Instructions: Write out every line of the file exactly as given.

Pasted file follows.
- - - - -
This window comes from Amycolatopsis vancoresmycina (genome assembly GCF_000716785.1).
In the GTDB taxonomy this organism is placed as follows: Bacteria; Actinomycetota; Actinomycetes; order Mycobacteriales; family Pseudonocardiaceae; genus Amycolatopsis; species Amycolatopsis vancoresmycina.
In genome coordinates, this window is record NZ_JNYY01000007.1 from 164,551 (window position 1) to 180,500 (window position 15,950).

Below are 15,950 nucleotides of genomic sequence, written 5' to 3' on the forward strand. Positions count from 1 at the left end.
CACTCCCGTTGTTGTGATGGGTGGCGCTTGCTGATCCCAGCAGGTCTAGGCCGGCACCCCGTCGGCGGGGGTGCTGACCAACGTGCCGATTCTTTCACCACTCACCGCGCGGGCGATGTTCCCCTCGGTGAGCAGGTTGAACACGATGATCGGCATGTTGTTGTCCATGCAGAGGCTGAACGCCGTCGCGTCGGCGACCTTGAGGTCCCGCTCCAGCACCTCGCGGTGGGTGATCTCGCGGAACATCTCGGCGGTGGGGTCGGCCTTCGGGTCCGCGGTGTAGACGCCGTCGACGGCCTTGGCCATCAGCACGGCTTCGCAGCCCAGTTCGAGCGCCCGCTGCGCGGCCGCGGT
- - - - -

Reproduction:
This window comes from Amycolatopsis vancoresmycina (genome assembly GCF_000716785.1).
In the GTDB taxonomy this organism is placed as follows: Bacteria; Actinomycetota; Actinomycetes; order Mycobacteriales; family Pseudonocardiaceae; genus Amycolatopsis; species Amycolatopsis vancoresmycina.
In genome coordinates, this window is record NZ_JNYY01000007.1 from 164,551 (window position 1) to 180,500 (window position 15,950).

Below are 15,950 nucleotides of genomic sequence, written 5' to 3' on the forward strand. Positions count from 1 at the left end.
CACTCCCGTTGTTGTGATGGGTGGCGCTTGCTGATCCCAGCAGGTCTAGGCCGGCACCCCGTCGGCGGGGGTGCTGACCAACGTGCCGATTCTTTCACCACTCACCGCGCGGGCGATGTTCCCCTCGGTGAGCAGGTTGAACACGATGATCGGCATGTTGTTGTCCATGCAGAGGCTGAACGCCGTCGCGTCGGCGACCTTGAGGTCCCGCTCCAGCACCTCGCGGTGGGTGATCTCGCGGAACATCTCGGCGGTGGGGTCGGCCTTCGGGTCCGCGGTGTAGACGCCGTCGACGGCCTTGGCCATCAGCACGGCTTCGCAGCCCAGTTCGAGCGCCCGCTGCGCGGCCGCGGT